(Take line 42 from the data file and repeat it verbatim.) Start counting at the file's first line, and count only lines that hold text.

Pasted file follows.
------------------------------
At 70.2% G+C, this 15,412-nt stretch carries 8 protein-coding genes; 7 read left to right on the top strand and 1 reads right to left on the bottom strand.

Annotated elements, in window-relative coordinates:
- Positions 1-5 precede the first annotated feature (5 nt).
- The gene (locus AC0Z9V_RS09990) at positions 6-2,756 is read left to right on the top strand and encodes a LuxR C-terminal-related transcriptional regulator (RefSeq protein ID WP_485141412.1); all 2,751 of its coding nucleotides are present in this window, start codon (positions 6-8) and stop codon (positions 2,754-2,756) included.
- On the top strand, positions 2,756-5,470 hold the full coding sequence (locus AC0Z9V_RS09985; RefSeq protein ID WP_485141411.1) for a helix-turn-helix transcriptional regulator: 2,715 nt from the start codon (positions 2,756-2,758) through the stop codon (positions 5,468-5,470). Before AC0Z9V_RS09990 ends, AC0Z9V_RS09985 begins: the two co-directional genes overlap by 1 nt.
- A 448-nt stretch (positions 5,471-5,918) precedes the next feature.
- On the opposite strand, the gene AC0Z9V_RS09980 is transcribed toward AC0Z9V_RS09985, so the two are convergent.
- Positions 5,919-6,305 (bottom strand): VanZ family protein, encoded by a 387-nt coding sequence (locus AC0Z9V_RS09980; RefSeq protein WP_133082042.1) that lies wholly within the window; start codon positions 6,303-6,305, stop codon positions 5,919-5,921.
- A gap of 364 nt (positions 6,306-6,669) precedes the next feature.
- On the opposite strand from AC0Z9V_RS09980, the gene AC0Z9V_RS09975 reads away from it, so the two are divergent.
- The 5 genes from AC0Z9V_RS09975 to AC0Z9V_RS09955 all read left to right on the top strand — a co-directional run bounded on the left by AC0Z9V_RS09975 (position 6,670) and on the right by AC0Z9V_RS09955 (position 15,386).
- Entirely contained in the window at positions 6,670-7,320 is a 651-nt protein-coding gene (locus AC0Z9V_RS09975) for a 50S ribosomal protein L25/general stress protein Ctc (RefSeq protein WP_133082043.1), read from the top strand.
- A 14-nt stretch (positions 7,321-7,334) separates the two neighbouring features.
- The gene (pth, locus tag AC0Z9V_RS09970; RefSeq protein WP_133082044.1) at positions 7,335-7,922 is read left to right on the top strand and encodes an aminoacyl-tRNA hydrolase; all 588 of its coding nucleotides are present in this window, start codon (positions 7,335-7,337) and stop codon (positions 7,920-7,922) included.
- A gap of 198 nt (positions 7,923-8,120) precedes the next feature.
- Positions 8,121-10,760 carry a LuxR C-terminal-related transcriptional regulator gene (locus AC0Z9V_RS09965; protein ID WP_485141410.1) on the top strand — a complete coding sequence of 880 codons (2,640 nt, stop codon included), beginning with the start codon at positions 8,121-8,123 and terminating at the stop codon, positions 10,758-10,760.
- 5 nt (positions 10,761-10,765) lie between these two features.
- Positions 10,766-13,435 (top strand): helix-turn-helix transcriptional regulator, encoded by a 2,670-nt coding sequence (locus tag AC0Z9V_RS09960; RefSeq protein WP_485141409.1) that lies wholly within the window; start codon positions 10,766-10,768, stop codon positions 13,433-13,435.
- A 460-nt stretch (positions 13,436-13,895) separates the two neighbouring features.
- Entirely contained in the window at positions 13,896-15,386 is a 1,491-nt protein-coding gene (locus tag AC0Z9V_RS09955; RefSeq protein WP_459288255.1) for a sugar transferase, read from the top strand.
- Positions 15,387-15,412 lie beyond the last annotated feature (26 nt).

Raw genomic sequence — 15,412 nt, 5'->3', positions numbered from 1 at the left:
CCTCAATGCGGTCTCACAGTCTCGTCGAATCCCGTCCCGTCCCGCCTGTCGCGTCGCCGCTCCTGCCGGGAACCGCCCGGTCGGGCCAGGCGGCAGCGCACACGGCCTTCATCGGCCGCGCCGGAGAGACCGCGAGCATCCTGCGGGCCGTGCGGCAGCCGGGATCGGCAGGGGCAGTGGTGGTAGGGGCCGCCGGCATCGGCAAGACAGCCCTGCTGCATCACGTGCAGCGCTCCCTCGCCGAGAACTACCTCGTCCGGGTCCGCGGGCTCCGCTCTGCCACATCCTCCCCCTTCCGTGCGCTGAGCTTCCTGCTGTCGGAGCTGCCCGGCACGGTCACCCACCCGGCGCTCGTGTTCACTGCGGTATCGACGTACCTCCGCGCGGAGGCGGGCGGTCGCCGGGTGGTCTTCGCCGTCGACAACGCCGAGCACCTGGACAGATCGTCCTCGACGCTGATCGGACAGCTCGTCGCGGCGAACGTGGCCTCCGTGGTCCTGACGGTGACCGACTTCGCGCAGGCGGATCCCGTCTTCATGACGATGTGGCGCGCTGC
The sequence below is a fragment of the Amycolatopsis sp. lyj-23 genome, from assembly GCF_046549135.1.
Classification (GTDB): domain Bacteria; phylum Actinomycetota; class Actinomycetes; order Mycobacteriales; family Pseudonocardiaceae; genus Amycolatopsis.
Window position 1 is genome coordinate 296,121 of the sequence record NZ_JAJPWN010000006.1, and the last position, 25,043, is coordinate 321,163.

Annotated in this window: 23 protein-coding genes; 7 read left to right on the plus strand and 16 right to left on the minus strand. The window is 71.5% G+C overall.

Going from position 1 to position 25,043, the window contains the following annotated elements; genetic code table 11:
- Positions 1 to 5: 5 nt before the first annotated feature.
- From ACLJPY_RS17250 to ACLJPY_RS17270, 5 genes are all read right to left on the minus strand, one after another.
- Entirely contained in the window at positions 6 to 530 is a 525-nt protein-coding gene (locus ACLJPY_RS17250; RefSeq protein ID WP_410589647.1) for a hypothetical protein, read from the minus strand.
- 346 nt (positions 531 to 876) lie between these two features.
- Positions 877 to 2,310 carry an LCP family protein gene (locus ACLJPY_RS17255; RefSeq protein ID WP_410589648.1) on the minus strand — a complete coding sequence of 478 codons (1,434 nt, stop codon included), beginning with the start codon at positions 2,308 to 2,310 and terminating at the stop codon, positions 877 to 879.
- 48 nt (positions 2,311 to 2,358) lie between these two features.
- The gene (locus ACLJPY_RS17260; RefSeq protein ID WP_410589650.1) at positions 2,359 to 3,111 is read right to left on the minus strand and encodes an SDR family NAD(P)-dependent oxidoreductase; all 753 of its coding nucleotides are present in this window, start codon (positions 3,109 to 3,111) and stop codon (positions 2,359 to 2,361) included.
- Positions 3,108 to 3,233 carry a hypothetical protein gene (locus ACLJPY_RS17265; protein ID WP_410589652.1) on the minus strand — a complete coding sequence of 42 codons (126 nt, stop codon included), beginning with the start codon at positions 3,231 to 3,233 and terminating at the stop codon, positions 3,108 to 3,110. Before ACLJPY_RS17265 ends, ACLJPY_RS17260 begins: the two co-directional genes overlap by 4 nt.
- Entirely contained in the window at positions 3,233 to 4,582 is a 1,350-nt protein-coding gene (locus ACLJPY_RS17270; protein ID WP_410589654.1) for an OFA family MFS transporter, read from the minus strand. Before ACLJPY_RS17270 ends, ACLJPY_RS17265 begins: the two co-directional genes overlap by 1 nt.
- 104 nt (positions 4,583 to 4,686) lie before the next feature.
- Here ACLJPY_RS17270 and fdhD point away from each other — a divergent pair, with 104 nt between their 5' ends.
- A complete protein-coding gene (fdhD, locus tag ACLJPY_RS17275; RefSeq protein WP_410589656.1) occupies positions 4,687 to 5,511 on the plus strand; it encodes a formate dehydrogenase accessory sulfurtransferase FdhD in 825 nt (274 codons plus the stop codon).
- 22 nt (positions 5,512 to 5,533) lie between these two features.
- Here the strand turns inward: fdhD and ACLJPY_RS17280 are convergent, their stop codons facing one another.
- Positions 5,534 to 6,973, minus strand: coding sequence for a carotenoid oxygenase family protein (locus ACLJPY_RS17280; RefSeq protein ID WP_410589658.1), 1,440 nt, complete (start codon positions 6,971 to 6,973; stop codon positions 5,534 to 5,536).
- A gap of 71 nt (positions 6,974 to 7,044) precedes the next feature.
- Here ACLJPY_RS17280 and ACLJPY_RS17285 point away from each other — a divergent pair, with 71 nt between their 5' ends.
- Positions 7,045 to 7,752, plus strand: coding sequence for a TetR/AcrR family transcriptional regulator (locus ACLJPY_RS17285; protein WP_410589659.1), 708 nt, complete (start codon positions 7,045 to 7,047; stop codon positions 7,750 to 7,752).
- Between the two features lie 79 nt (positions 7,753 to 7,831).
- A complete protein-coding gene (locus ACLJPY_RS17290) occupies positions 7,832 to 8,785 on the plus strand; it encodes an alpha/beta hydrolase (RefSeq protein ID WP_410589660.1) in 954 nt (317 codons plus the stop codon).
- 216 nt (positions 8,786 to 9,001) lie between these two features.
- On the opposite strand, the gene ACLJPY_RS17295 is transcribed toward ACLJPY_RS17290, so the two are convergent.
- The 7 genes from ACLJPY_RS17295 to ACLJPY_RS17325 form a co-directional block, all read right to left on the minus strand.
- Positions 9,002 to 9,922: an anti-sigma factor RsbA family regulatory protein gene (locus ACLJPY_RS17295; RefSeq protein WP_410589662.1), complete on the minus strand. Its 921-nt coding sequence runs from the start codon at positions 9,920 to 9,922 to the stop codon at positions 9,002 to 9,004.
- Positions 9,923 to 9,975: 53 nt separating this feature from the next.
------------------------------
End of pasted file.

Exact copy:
- Here the strand turns inward: fdhD and ACLJPY_RS17280 are convergent, their stop codons facing one another.